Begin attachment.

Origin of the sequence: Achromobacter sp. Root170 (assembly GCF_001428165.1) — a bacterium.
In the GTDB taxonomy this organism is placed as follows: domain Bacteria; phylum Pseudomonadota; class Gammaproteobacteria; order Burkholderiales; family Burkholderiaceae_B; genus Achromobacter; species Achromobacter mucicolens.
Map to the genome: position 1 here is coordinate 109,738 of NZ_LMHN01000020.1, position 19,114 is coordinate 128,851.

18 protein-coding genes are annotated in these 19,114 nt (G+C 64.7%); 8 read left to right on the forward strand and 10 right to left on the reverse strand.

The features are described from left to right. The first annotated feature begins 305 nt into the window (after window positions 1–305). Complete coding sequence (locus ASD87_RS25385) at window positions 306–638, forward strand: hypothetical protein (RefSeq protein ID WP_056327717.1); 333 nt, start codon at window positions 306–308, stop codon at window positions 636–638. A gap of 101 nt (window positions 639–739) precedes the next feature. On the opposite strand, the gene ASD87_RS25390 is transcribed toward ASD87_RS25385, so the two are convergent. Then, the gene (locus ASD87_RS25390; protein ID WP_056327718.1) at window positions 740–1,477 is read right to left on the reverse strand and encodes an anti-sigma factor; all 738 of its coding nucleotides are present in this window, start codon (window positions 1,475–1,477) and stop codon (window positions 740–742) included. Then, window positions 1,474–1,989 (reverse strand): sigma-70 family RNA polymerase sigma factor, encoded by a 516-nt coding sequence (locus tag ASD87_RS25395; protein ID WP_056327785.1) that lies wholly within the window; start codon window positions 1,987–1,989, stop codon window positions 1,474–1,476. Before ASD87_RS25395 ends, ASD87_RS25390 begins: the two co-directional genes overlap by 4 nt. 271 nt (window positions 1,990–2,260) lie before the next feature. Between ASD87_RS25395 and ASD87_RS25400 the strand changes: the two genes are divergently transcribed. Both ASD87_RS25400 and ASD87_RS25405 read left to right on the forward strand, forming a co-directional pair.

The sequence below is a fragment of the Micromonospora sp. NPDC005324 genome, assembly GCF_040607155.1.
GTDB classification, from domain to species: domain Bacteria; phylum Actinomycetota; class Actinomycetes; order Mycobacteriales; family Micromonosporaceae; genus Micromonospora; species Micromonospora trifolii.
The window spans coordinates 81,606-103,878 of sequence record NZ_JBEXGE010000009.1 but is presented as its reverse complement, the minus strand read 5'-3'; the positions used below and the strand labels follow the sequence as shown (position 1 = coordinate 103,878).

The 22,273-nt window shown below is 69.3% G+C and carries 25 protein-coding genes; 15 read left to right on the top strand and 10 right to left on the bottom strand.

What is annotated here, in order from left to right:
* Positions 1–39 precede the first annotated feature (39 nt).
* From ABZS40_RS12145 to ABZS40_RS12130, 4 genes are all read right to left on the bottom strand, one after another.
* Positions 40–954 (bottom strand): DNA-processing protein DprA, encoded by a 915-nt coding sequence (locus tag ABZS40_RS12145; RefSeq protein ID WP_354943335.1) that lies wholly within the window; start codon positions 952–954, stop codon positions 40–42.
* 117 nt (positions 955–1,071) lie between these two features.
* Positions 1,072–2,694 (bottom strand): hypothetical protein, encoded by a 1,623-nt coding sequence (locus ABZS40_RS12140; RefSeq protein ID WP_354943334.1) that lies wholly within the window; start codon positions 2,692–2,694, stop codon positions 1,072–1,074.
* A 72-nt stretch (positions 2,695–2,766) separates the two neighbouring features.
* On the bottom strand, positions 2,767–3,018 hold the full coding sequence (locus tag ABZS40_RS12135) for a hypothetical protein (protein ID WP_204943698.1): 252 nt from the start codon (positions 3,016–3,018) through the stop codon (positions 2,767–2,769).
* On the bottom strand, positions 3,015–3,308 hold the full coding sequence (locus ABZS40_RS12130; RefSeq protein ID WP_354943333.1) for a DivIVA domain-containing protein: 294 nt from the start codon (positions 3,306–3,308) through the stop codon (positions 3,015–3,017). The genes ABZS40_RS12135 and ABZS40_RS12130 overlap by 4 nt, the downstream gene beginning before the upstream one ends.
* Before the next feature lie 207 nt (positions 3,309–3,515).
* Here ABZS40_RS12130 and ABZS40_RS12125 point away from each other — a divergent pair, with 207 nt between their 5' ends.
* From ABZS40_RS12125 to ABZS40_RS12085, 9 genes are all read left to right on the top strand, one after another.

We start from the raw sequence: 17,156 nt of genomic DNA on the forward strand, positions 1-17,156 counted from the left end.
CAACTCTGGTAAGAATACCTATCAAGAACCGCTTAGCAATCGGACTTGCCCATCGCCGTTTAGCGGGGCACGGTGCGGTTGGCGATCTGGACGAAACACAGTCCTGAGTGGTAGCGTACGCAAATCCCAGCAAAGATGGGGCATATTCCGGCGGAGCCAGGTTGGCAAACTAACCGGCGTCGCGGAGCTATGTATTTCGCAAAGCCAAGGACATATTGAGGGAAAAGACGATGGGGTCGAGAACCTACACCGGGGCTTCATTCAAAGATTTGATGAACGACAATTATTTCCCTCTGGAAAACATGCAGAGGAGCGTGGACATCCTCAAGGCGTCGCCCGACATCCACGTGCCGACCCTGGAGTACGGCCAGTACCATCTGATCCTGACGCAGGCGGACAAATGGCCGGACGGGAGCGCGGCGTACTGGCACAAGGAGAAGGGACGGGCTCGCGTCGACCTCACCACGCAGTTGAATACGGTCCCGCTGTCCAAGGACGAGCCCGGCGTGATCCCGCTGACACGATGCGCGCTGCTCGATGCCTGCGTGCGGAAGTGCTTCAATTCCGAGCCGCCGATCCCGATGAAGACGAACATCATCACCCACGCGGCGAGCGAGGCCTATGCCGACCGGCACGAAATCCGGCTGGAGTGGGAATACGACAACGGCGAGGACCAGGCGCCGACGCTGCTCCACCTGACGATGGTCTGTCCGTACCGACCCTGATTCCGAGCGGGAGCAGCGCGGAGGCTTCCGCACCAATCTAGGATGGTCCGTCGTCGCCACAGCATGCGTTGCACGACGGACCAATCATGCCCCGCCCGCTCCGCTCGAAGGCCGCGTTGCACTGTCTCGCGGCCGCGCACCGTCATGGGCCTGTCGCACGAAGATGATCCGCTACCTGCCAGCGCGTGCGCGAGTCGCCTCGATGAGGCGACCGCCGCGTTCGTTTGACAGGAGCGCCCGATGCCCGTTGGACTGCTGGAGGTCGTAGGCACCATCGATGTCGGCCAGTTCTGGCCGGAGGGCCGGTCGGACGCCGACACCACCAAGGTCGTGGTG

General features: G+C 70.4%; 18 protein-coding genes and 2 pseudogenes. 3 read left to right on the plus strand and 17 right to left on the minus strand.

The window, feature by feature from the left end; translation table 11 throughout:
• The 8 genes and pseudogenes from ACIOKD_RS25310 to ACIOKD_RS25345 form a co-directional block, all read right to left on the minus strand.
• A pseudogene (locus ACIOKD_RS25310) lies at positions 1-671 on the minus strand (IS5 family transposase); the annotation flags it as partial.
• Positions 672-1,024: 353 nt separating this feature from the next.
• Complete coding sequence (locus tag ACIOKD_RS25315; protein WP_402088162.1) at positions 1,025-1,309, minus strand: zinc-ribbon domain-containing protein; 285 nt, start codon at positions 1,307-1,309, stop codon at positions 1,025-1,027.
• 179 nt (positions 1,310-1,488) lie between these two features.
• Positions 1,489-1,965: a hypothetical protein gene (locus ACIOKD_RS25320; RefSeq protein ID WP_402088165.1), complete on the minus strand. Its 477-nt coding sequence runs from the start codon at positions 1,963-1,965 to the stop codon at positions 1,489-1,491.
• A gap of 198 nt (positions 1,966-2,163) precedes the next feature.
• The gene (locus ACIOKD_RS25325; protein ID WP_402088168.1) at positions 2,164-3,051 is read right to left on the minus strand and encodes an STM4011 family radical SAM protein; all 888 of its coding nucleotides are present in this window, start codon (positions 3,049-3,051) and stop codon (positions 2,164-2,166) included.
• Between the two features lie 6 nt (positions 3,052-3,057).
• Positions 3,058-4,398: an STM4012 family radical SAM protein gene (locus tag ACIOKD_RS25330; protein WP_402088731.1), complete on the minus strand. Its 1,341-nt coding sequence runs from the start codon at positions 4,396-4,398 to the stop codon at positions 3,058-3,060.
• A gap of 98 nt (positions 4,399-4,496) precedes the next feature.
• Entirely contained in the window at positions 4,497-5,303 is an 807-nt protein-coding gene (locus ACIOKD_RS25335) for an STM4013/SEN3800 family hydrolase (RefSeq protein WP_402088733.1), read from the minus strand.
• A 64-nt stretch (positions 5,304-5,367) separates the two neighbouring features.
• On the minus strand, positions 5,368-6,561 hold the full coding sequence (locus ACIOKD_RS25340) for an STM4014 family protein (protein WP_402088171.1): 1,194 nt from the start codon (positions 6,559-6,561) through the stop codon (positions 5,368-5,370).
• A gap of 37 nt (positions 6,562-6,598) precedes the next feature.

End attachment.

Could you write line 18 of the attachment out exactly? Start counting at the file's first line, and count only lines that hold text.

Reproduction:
* On the bottom strand, positions 3,015–3,308 hold the full coding sequence (locus ABZS40_RS12130; RefSeq protein ID WP_354943333.1) for a DivIVA domain-containing protein: 294 nt from the start codon (positions 3,306–3,308) through the stop codon (positions 3,015–3,017). The genes ABZS40_RS12135 and ABZS40_RS12130 overlap by 4 nt, the downstream gene beginning before the upstream one ends.